But the MCU protocol itself is hidden deep in the DAW software. In case of Steinberg, it is maybe like you said, a double protection, because of the dongle. I do not think that the dongle is involved, into the communication between DAW and MCU protocol, because it would slowdown operation and is not needed, because MCU protocol is already in the binary-code of Cubase and therefore well protected. This protection works well, till today noone could “crack” the MCU protocol. No matter if it is hidden in a DAW software with dongle protection or not. Tracktion, Sonar, Reason, all have no dongle protection.
I can copy the component, because thats how you extend the MCU with a XT, but i would need to exchange the sysex-message that is sent by the component, because it is different hardware then a XT.
You can use the same MCU component (by accident) on a XT, just because it is the same as a MCU, minus the Transport controls and assignment buttons, they are both very much the same.
You all need to understand that the whole productline (MCU+XT+C4) are “passive” controllers. The controllers have initially no “brain” and without a MCU protocol, they do not operate with full functions. The MCU protocol tell them how to work properly and give them all the infos for the displays, rings, encoders, faders.
The C4 can not work properly, since the MCU protocol can not program it, because it do not see the C4. There is no sysex-handshaking that allows this. You can trick this, if you just start the Commander software (doing nothing else), this software has proper sysex-handshake and put the C4 into online mode, if you then start Cubase and use the MCU component, it will start working magically, because the MCU protocol starts to program the C4, but sadly it is thinking it is a MCU.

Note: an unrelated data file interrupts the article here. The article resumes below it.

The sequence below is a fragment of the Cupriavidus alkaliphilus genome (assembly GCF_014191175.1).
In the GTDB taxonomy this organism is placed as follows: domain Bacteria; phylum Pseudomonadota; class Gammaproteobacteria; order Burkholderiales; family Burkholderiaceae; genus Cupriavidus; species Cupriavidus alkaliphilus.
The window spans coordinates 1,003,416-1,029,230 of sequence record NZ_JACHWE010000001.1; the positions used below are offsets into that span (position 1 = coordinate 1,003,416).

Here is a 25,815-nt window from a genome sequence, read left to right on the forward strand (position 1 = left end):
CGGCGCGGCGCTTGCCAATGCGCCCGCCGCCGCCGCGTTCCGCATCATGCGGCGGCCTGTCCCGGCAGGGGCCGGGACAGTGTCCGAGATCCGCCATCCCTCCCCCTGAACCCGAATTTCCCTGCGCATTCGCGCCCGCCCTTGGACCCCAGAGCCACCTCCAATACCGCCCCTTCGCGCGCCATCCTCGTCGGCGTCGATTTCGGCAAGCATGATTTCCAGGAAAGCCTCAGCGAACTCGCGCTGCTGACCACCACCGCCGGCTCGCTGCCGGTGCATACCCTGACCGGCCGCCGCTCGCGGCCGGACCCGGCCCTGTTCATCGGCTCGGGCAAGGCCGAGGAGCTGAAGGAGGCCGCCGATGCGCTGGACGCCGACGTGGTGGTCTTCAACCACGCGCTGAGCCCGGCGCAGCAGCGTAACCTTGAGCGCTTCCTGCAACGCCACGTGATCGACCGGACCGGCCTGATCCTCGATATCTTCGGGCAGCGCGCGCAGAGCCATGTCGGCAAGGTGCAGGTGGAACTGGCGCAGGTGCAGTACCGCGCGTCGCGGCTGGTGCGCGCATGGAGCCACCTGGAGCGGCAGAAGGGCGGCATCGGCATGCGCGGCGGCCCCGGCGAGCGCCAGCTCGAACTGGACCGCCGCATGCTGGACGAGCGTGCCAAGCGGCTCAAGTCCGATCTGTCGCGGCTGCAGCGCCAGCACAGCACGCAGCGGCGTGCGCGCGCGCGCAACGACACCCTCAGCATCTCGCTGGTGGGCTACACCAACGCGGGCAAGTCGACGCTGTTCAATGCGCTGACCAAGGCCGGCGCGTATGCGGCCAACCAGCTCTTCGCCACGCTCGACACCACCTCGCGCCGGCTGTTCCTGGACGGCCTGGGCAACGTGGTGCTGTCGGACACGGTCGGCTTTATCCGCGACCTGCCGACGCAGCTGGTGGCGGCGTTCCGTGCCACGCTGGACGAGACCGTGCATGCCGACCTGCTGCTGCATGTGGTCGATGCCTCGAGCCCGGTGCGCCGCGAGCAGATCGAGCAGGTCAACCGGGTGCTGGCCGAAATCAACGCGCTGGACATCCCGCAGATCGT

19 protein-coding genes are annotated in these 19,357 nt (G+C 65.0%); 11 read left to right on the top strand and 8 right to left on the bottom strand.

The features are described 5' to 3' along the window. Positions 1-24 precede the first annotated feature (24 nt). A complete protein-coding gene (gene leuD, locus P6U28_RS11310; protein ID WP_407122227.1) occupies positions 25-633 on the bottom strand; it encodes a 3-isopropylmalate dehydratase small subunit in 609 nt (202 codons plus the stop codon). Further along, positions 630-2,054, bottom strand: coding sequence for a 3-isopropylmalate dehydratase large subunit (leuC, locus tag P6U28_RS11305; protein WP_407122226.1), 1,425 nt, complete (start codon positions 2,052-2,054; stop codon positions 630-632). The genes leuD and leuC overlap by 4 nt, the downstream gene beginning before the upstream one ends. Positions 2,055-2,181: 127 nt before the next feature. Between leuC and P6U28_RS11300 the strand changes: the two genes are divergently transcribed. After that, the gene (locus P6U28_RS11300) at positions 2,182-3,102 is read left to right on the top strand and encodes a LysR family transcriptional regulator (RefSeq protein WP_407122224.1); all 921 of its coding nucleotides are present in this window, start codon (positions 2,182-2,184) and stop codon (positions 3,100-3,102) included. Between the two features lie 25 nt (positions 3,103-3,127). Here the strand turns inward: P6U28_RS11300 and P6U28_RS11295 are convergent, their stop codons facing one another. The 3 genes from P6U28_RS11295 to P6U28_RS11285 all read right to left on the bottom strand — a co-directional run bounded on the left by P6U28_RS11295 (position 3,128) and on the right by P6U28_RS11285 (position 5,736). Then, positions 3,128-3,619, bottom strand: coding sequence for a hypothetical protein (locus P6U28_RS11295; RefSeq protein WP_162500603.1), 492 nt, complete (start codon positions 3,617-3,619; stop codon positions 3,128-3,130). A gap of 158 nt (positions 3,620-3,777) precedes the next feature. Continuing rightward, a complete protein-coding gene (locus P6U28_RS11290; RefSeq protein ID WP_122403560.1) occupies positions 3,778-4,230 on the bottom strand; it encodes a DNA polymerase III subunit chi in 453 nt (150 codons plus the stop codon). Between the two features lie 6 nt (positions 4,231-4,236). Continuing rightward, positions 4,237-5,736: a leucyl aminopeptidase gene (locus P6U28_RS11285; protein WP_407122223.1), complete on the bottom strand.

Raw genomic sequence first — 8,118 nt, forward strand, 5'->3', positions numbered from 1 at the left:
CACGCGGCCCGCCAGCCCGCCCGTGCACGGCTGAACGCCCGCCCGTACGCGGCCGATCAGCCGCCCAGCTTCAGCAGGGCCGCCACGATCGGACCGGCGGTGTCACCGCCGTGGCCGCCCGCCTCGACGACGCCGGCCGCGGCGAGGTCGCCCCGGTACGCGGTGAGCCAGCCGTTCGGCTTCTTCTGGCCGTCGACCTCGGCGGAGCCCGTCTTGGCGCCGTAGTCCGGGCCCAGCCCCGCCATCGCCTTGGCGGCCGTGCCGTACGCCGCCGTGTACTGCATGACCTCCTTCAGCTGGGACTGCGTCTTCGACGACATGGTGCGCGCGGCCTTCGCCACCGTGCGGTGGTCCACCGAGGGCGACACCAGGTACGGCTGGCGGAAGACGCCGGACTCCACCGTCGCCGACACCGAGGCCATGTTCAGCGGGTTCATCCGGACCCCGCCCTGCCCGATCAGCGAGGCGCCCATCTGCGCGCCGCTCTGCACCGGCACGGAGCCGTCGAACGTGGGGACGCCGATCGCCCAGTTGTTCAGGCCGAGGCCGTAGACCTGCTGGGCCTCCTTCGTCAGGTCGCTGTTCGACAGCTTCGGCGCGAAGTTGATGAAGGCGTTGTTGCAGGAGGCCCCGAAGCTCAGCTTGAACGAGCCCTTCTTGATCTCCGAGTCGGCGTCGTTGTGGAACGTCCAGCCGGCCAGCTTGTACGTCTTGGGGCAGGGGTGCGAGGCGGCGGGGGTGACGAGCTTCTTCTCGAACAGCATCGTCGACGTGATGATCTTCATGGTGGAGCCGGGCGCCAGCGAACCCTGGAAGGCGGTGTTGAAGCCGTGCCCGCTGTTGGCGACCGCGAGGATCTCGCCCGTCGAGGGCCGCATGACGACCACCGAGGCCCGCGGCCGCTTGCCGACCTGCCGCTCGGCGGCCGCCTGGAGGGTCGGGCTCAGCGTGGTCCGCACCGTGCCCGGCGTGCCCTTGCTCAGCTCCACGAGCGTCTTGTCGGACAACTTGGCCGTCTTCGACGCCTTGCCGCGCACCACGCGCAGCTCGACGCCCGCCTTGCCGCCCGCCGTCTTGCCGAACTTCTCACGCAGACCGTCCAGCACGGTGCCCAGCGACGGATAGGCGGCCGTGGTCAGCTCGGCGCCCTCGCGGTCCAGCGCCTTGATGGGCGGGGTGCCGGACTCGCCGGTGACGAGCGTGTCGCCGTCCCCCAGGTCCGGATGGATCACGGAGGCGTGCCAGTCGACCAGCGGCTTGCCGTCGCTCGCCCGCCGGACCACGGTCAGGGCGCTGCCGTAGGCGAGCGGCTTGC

As soon as you quit/close the Commander software, the C4 wents into offline/passive/brainless mode and the MCU protocol can not see the C4 anymore (again).
Again the C4 sysex is not documented anywhere, but if you look at the Logic manual 7.2, how to establish a connection, you will see that there is no mention of a C4. Important here: the manual shows only just a example how you do this and NOT ALL cases of how a sysex-handshake can look.
Since all the “big work” from Steinberg to have a functioning MCU protocoll is already done (MCU+XT are properly working), we only need a component that invokes the sysex-handshaking between a C4 and the MCU protocol, by sending this sysex to the MCU protocol:
then a C4 will start working, believe it or not. That is how all the other DAWs have done it. Nothing more was needed, once you have a working MCU.
Sadly a C4 sends only once this sysex (when turned on) and then waits for a response from the MCU protocol. The MCU protocol can not respond, because it does not see the C4. Steinberg sadly did not know this and this is the reason, why we do not have a C4 component.
Dude, you dont get it. I need to send the sysex FROM a C4 to a MCU protocol. If you can tell me, how to do that, i will do it.
Sending a sysex from a hardware device that it is not known to exist, in Cubase DAW or MCU protocol.
C4-pro has usb, and only usb. You need a device that can merge midi streams on usb.
If you dont have a nice loopback in your stack, it you can use this hardware https://www.thomann.de/se/iconnectivity_mioxm.htm. I have an older model with network but I that one should be the same.
WIth this you can merge midi, so you route cour C4-pro in/out to that units ports. Then you also route one of its output to the same input as you have routed the mackie. It will merge the midi streams.
Then you can do it with any midi interface that can do merge. You can do that with the iConnectivity mio device but sure there are other that also can do that. But you get the point, if you can’t do it in your computer you need to do it externally.
I DO NOT have a MCU or a XT. I might get one from a friend. I ONLY have a C4. So i can not merge anything. I have a MOTU Timepiece AV with usb. I have a patchbay-software for routings, but i would need a real MCU, that i do not have.
I can try to create a Midi-device (for the C4) in Cubase and try to send the sysex from there, but i can only hope, that a MCU can see it (i doubt it). Also i am unexperienced in creating midi-devices (in Cubase) that involve sending sysex messages. Right now, i am reading the Cubase manual how i can do that.
You need hardware that can do midi merge. If your MOTU has patchbay you need to figure out how to do the merge. Sorry cant help youy how to do that on that unit. Do you have some other software that can send sysex?
Ok, i have success with Midi Translator Pro. I can send the sysex by pushing Vpot 1.
But as i said, i can not send it to the MCU protocol, because there is no MCU protocol that you can choose as a destination. In fact, i can not even choose the MCU component as a destination. So it can not work this way.